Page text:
“I went to Europe,” he said. “Everybody from the Pacific went to Europe, and everyone from (the Atlantic) went to the Pacific. That’s just the way it turned out.”
The five time bronze star recipient didn’t share a lot of particulars about his experience, but he did touch on how he saw it impact those around him, including a young man he met who went prematurely white-haired because of the stress.
“Of course, I went over to England first, but when I landed in France – I’ll tell you a tale, but it’s hard to believe – but the guys that knowed him insisted it was true,” Boggs began.
“You see, the paratroopers landed six hours before we did. Ok, now he was a young man, black-headed when he jumped. And when he landed, by six hours later (when Boggs saw him) he was white-headed.”
Boggs didn’t know the man before meeting him in France, so he couldn’t say if he truly was black-headed when he jumped, but he was absolutely white-haired when he met him later that same day, he said.
“Now they swore to it,” Boggs said. “Now, I didn’t know him before the interaction. So, I don’t know if he was before, but he was white-headed, I know, when I seen him. And they said he was black-headed when he jumped.”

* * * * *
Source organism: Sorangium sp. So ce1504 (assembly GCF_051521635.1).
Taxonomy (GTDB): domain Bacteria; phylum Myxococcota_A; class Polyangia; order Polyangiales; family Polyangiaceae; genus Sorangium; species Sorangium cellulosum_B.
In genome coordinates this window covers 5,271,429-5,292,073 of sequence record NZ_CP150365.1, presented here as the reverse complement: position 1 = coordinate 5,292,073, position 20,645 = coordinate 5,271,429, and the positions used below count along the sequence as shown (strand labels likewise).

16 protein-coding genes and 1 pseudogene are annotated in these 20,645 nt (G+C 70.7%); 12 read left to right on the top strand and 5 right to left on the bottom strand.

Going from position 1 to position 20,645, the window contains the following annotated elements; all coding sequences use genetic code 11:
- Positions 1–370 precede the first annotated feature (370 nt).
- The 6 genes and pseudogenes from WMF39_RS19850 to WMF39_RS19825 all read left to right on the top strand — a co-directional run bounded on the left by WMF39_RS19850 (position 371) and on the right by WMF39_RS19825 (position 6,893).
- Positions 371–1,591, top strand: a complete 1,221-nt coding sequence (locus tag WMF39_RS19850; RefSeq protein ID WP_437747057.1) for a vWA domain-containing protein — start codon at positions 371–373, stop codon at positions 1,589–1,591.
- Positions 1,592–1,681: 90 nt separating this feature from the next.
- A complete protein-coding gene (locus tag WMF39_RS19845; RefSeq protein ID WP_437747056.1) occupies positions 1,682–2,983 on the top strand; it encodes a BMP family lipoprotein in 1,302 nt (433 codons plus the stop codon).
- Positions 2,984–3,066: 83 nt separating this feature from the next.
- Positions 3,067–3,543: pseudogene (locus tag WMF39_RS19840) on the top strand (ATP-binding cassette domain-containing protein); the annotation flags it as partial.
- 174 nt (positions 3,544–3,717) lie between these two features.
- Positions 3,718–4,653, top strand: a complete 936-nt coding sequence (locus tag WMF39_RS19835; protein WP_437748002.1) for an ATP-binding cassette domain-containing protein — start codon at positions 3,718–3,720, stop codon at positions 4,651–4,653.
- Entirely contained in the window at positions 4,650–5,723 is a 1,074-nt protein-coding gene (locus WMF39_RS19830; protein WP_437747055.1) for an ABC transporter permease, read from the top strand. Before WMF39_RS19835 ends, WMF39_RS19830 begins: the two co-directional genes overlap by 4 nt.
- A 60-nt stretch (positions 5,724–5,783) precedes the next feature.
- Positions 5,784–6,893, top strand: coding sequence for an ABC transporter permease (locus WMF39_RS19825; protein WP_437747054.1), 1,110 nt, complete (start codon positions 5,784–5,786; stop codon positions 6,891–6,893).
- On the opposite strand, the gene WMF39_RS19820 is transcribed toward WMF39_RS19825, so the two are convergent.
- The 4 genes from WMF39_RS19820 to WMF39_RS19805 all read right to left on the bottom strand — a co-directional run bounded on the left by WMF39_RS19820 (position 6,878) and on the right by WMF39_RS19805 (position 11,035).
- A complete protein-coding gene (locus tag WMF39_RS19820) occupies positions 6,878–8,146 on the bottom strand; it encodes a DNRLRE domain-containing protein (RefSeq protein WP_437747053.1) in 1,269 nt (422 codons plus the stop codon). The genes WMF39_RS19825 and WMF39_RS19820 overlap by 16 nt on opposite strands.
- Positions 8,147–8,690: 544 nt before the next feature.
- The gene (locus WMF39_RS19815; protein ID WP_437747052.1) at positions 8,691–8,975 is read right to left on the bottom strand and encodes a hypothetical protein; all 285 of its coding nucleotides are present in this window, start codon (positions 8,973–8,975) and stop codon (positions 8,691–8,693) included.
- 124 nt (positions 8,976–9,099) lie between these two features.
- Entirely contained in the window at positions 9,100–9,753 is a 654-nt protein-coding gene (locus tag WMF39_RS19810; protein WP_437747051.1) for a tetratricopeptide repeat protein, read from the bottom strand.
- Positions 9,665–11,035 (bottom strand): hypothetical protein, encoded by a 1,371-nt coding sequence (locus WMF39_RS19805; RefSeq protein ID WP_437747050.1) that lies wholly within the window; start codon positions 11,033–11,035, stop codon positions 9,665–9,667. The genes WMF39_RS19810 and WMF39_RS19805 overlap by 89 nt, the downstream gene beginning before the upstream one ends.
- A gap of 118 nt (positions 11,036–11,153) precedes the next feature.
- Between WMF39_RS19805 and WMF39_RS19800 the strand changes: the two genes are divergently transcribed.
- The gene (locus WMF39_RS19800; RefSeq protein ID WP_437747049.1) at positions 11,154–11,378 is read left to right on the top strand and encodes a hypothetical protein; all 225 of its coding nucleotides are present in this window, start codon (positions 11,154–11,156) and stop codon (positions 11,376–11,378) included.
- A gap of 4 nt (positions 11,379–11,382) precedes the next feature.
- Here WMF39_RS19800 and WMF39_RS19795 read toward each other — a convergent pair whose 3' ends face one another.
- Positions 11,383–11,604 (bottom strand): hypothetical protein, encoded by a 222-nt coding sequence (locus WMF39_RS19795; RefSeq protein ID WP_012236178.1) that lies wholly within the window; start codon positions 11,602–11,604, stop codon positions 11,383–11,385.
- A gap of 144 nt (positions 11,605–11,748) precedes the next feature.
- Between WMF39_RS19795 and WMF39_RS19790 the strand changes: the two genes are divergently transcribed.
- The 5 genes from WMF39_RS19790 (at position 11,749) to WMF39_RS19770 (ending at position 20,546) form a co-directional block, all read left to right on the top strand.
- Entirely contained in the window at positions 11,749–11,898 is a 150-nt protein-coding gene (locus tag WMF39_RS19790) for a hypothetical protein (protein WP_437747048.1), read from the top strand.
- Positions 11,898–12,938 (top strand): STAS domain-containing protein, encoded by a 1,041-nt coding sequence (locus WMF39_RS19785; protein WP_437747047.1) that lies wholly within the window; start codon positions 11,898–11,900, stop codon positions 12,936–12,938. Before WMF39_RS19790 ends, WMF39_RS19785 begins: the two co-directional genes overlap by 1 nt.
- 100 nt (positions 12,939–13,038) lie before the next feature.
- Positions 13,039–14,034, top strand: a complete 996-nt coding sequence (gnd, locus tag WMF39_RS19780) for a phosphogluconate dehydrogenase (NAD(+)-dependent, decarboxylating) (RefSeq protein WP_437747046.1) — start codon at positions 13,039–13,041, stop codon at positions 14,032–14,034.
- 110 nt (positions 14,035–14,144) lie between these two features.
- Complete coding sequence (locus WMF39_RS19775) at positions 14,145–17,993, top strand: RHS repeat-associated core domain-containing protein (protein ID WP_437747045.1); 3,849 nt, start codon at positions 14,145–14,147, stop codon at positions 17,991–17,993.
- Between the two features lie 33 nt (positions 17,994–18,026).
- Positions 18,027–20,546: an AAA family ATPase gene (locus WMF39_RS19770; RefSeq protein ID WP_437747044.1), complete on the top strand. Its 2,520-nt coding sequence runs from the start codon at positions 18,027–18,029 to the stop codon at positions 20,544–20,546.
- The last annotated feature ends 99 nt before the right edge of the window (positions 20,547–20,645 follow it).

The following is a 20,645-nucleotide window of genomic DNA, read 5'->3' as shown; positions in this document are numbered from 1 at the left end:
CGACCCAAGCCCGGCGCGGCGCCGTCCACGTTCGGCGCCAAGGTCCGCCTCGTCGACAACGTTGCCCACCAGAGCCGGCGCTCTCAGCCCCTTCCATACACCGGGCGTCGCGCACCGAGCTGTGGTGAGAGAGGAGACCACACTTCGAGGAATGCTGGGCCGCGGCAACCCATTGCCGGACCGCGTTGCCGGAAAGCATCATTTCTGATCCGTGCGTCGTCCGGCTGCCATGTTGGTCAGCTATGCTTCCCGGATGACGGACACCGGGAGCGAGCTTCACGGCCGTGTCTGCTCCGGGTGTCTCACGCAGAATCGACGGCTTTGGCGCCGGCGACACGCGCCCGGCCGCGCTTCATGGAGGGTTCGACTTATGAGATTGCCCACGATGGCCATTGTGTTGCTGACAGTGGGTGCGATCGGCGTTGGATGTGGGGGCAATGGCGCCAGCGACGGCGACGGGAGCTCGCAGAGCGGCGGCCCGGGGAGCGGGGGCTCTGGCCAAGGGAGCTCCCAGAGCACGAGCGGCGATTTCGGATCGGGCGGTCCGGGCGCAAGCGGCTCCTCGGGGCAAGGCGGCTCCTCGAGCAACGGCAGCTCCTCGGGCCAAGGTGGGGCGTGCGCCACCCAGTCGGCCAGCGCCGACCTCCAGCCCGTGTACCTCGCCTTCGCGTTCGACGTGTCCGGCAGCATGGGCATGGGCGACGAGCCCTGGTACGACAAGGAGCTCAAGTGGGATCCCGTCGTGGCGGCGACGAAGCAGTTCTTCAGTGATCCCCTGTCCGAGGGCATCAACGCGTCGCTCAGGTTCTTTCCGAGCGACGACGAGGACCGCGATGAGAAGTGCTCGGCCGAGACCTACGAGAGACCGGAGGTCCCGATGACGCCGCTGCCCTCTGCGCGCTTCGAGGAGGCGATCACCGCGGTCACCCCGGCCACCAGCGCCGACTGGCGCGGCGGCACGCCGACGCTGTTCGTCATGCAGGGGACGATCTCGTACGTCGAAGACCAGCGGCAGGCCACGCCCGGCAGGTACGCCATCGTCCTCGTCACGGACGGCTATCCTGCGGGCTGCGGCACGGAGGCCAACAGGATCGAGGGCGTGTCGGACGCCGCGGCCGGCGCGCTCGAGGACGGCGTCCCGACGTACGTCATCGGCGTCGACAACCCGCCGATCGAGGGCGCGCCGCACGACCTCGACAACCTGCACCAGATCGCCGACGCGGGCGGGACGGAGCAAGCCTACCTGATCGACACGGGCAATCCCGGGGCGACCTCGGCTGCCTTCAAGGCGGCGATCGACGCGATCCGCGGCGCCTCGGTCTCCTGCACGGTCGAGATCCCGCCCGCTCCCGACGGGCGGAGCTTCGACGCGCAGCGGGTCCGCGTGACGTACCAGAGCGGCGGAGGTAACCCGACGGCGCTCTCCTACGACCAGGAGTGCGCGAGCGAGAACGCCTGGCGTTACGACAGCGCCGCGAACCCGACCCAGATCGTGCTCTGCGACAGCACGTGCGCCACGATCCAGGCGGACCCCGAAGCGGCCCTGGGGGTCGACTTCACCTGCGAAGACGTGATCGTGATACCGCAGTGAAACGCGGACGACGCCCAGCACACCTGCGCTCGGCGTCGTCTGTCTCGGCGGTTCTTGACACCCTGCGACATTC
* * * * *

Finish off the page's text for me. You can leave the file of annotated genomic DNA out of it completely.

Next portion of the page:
“I thought that was kindly something, but I know they wasn’t lying to me about him being white-headed. But it’s kindly hard to believe in a way, but it’s possible, I know. But they said it sure happened and I guess it did.”
After returning home from service Boggs took to driving truck, which he did for 50 years. But not before trying his hand at work in the quarry that we know today as the Mushroom Mines. He worked there for about a year, he said, before discovering he was happier as a truck driver.
“I quit at 50 years. Well, 52 or 53, but I stopped counting at 50,” Boggs teased. “Three years of it, I didn’t know if I was doing it or not. I was just a boy.”
He came home from Europe when he was around 22 he said. After deciding to drive for a living, he said, he owned his own truck for 30 years, and tried to give it up after that. But, shortly after selling his truck he was approached by folks who wanted him to drive for them, so he continued to work for another 20 years driving trucks for others.
It was around this same time that he met Barb. They were both retired and widowed and they walked the same track in the mornings, he said. After walking and talking together for a while, he said, he asked her on a date.
“He’d been married before, and I’d been married before,” Barb recalls. “And he just asked me for a date.”
“We walked of a morning,” Boggs said.